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School District Removes Christmas From Calendar to Spite Muslims

Illustration for article titled School District Removes Christmas From Calendar to Spite Muslims

The Montgomery County School District in Maryland is taking the War on Christmas to its logical conclusion by removing the holiday from its calendars in order to continue to ignore the observance of Muslim holidays. Fighting the good fight.

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Muslim families in the district have asked the school board to cancel classes for Eid ul Fitr—a holiday observed at the end of Ramadan. A Muslim parent compared Eid ul Fitr to Easter or Yom Kippur, explaining that it is one of their most important celebrations. Students generally receive excused absences for religious observances, but that also means that classes continue without them.

As a rule, Montgomery County schools close for Jewish high holidays due to the area's high Jewish populations—they say that not canceling classes would result in attendance problems.

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This is the argument that the board is using to justify not allowing days off for Muslim holidays. They say that there aren't enough Muslim families in the area to justify closing the schools, although, arguably, that's not really what religious equality is about.

Instead of trying to come together and behave like grown adults to solve this disagreement, Raw Story reports the school board decided to behave like petulant children and basically put their fingers in their ears and screamed: "LA LA LA I CAN'T HEAR YOU."

In response to the Muslim parents' concerns, the school board voted 7-1 Tuesday to support Superintendent Joshua Starr's recommendation to stop identifying religious holidays on scheduled days off but simply state schools will be closed on those dates.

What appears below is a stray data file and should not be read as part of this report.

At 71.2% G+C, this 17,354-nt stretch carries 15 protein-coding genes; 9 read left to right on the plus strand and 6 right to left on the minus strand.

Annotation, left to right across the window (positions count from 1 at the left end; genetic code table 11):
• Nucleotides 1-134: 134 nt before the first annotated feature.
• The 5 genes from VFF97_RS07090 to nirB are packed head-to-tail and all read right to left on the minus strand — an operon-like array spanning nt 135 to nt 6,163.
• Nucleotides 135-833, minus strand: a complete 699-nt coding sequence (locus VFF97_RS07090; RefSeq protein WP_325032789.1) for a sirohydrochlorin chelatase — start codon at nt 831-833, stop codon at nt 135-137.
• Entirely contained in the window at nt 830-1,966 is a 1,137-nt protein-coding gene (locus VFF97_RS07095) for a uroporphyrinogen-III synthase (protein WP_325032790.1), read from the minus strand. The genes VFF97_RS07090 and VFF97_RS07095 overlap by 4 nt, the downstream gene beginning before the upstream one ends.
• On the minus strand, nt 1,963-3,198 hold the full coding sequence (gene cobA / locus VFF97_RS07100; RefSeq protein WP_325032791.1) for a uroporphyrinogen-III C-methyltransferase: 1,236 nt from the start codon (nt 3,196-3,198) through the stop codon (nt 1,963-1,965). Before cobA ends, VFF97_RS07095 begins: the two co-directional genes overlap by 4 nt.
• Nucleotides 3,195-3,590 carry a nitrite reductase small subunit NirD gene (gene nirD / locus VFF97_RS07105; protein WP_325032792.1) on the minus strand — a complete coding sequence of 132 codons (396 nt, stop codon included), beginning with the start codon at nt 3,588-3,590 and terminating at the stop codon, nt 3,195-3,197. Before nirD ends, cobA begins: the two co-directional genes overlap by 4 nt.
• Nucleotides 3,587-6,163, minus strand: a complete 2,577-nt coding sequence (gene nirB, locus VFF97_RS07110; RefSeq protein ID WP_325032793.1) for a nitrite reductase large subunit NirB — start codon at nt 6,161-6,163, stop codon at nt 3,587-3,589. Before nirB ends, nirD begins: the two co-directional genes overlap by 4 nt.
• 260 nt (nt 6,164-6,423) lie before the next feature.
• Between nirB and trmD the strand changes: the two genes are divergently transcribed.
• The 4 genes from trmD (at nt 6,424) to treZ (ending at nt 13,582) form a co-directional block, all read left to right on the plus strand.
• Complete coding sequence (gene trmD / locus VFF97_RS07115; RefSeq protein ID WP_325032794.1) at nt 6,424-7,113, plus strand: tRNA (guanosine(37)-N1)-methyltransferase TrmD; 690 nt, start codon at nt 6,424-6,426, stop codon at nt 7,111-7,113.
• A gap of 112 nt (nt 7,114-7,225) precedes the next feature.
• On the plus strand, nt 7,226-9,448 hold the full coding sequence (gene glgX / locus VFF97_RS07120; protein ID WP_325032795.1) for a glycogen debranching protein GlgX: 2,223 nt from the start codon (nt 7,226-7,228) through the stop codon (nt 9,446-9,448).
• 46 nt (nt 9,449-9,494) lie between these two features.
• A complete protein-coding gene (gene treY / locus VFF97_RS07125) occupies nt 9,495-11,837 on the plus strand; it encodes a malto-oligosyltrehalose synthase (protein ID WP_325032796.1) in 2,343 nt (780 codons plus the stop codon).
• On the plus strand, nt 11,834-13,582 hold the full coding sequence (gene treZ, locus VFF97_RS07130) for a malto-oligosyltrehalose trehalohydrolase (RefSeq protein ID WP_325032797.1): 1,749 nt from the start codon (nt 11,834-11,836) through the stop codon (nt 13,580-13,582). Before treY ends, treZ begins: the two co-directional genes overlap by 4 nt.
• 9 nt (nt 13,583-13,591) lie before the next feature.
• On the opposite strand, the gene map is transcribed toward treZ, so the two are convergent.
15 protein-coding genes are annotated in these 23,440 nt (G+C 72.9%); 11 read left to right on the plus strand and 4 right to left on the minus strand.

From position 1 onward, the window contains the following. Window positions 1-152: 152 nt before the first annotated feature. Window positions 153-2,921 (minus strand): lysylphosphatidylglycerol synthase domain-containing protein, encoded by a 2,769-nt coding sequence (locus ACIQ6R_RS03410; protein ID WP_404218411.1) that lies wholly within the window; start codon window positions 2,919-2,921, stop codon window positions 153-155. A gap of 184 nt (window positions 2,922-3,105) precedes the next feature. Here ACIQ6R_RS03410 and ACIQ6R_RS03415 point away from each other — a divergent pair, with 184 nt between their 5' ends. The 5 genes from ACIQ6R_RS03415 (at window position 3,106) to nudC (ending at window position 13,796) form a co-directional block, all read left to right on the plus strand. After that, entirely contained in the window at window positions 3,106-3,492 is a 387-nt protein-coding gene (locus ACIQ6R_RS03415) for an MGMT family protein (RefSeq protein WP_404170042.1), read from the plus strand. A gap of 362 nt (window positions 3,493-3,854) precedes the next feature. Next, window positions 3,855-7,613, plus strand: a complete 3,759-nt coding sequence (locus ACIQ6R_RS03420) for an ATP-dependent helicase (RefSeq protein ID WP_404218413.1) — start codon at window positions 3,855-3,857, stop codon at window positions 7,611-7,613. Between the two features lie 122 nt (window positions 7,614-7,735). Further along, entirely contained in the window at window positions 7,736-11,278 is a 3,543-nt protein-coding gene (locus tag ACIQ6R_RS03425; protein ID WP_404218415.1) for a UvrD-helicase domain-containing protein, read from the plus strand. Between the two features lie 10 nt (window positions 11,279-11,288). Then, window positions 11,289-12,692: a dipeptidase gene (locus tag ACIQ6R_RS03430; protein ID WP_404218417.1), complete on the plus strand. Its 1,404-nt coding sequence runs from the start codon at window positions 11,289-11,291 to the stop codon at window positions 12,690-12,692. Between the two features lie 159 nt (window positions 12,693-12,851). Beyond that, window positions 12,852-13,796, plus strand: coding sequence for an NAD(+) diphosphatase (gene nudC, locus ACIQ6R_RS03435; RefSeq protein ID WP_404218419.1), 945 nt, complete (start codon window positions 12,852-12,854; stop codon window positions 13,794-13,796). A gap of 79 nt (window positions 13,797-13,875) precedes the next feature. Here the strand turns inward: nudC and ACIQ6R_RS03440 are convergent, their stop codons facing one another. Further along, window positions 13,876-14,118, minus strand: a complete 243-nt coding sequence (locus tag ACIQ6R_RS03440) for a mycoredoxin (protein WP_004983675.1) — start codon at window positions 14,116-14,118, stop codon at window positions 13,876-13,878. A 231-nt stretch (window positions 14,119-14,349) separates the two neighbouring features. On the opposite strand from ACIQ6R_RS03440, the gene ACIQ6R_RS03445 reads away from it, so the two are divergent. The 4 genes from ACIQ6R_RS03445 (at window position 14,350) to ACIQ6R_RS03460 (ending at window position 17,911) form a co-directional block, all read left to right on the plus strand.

Which is a Grade A asshole move and obviously solves absolutely nothing. Did the district's Muslim parents realize this? Of course they did.

"(They would) go so far as to paint themselves as the Grinch who stole Christmas," said Zainab Chaudry, co-chair of the Equality for Eid Coalition. "They would remove the Christian holidays and they would remove the Jewish holidays from the calendar before they would consider adding the Muslim holiday to the calendar."

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To be fair, I understand what the schools are saying about the attendance issue, but this in no way solves any of their problems. Removing the names of holidays from the calendar is violently stupid and continuing to insist that Christmas is a religious occasion for most Americans is even more stupid.

Even if adding Muslim holidays to the calendar doesn't make organizational sense for the district, to respond in this way is petty as hell and sends the message they're not even willing to at least humor a sensible compromise to the concerns of Muslim students and parents. Although, silly me, maybe that was the whole idea.

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Image via Shutterstock/Dragon Images.

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DISCUSSION

Was just listening to this story on Kojo Nnamdi (local NPR show in the DMV) and two things to note:

- While originally Muslim families wanted Eid ul Fut off, they actually asked for a much smaller observance. In 2015, Eid ul Fut and Yom Kippur fall on the same day. Since MoCo already takes Yom Kippur off, the Muslim families simply asked that on the school calendar, they mention Eid ul Fut in addition to Yom Kippur. It was in response to this request that the school board decided to stop mentioning any religious holidays on the schedule, even though everyone knows which ones they are tied to. So they didn't even ask for another holiday, just a mention. Which makes what the school board did seem even more passive aggressive, and explains why the Muslim families now feel like the school board is purposefully trying to troll them.

- The representative of the Muslim families on NPR noted that while the school board says that Eid ul Fut failed to meet the threshold for absenteeism to merit being made a holiday (meaning the school district looks at how many teacher and students take a day off for religious observance and will cancel school if it's enough people that it doesn't make sense to hold class), he also noted that the threshold isn't any actual number or percent. It's just that the school board looked at the numbers and said, "That's not enough." But the absences for other holidays apparently are enough. But no one knows what "enough" is. So Muslims in the county feel that the school board is keeping the threshold intentionally vague in order to preserve the holidays they like and avoid observing the ones they don't. If the board just had a clear threshold, this whole thing wouldn't smack of blatant favoritism of some religions over others.